BURROWINGThe houses of this residential estate in western Sweden are all made of pale wood and are surrounded by neat hedges. The carports, children’s playgrounds and woods that lie just beyond the Lidl supermarket car park are likewise an eloquent affirmation of the middle-class “quality of life” ideal. An eleven-year-old whose head is rumbling with brutal thoughts is growing up here. Sebastian is an only child living with his mother. He observes the not-quite-so-young men in his neighborhood with the avidness of a detective. There’s Jimmy, who always carries his little son around with him and has had to go back to living with his parents, who deny him his own key to the house. And then there’s Anders, who always jogs until his fleece jacket is dripping with sweat. Like a seismograph the boy picks up on the inner turmoil of those around him. It’s midsummer, the neighbors are having parties on their terraces and things begin to get scary. To dissect the extreme complexities of modern family life from the perspective of a young boy is an unusual and ingenious gambit. In Man tänker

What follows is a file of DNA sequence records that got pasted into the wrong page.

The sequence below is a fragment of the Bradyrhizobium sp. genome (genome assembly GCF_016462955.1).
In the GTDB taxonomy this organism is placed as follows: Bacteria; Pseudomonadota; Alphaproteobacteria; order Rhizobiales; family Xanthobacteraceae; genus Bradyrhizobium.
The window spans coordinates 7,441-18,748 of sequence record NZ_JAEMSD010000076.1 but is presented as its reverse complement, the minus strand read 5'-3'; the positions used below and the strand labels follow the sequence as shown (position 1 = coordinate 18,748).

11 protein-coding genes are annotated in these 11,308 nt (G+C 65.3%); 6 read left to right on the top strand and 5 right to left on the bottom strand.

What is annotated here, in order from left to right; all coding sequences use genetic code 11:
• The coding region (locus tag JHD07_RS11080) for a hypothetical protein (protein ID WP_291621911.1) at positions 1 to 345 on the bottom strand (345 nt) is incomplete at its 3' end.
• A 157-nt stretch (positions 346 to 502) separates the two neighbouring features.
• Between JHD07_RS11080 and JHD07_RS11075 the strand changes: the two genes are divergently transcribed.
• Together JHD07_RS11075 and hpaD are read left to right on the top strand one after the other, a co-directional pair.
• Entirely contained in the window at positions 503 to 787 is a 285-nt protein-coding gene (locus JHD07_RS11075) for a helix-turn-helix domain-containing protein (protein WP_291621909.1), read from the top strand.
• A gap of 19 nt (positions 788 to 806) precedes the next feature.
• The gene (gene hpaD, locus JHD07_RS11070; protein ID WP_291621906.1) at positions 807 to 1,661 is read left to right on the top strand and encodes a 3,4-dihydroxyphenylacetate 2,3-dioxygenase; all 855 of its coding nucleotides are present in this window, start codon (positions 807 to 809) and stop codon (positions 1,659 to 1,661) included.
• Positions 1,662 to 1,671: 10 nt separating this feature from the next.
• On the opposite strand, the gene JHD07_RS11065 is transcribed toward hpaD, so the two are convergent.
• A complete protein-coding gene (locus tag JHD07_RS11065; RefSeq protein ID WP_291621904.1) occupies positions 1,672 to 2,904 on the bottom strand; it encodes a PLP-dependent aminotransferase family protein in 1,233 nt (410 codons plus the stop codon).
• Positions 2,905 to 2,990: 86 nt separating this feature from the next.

sitt the viewer is sucked deeper and deeper into the burning hell of the petit bourgeoisie by this experiment – and is amazed to find that the whole nightmare is set in an Ikea catalogue.